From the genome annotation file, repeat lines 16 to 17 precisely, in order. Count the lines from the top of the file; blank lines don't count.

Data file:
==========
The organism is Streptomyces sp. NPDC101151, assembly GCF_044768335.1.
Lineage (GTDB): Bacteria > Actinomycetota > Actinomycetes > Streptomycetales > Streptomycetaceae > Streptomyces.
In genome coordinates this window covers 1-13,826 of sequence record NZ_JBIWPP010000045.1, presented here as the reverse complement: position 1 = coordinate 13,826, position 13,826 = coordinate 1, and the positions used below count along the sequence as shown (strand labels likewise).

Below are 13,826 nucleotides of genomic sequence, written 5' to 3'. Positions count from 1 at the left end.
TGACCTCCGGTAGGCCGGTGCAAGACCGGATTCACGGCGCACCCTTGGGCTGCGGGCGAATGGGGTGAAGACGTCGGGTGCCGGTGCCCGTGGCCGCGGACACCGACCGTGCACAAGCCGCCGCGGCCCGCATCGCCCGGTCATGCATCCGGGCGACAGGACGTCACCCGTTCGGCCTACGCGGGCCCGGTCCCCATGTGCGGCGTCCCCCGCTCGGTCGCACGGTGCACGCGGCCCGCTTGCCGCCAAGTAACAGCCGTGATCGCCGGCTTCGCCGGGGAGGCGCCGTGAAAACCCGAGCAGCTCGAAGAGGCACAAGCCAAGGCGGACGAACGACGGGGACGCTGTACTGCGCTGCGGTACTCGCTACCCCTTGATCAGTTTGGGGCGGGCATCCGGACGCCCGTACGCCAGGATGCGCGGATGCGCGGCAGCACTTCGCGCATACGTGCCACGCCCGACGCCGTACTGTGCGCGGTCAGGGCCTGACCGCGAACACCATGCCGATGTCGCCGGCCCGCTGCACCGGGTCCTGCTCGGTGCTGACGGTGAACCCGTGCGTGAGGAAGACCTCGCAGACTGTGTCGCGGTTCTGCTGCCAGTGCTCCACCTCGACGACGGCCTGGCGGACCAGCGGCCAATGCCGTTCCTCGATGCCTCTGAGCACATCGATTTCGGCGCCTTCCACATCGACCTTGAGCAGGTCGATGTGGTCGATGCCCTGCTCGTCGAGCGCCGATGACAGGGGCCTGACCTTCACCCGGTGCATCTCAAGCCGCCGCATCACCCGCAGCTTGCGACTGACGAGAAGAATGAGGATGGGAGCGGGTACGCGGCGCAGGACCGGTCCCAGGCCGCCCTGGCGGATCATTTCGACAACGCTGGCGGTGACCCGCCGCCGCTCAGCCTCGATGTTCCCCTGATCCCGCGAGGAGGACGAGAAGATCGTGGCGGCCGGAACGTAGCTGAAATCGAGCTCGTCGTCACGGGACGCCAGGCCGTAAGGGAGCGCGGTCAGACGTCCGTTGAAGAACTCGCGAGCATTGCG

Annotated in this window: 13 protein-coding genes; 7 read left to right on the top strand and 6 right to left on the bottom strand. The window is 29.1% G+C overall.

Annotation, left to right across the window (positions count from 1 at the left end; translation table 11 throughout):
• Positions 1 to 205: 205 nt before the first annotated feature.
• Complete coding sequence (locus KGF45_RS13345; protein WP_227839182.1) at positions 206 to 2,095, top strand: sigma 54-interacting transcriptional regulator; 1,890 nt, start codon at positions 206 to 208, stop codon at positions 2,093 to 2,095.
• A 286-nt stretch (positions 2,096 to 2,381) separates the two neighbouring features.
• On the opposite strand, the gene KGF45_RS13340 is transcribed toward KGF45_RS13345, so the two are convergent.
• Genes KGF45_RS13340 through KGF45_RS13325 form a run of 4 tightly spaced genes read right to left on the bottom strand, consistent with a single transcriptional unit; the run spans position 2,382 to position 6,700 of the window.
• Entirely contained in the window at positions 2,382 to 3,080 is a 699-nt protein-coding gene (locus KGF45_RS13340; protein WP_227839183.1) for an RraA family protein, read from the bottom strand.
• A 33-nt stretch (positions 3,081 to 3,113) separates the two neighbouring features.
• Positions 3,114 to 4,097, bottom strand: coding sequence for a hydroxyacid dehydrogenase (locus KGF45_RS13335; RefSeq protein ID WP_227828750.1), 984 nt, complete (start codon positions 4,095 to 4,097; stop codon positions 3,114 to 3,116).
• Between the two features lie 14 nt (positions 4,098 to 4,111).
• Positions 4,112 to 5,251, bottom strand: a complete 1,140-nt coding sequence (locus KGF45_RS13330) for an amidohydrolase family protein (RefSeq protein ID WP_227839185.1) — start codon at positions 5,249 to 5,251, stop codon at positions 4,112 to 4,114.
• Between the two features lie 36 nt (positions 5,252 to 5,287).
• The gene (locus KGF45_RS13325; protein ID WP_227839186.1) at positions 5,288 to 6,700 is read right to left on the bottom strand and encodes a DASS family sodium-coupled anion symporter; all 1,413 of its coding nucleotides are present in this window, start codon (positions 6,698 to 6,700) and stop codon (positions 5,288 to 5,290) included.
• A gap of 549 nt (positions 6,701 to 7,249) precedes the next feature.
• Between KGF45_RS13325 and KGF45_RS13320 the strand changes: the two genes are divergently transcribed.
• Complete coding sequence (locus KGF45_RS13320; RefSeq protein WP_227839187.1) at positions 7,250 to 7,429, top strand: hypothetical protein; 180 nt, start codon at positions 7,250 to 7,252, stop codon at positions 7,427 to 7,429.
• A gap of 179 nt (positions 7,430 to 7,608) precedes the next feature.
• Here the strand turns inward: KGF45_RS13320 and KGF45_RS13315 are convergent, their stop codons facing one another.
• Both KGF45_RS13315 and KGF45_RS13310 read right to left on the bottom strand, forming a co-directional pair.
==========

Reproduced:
• Between the two features lie 14 nt (positions 4,098 to 4,111).
• Positions 4,112 to 5,251, bottom strand: a complete 1,140-nt coding sequence (locus KGF45_RS13330) for an amidohydrolase family protein (RefSeq protein ID WP_227839185.1) — start codon at positions 5,249 to 5,251, stop codon at positions 4,112 to 4,114.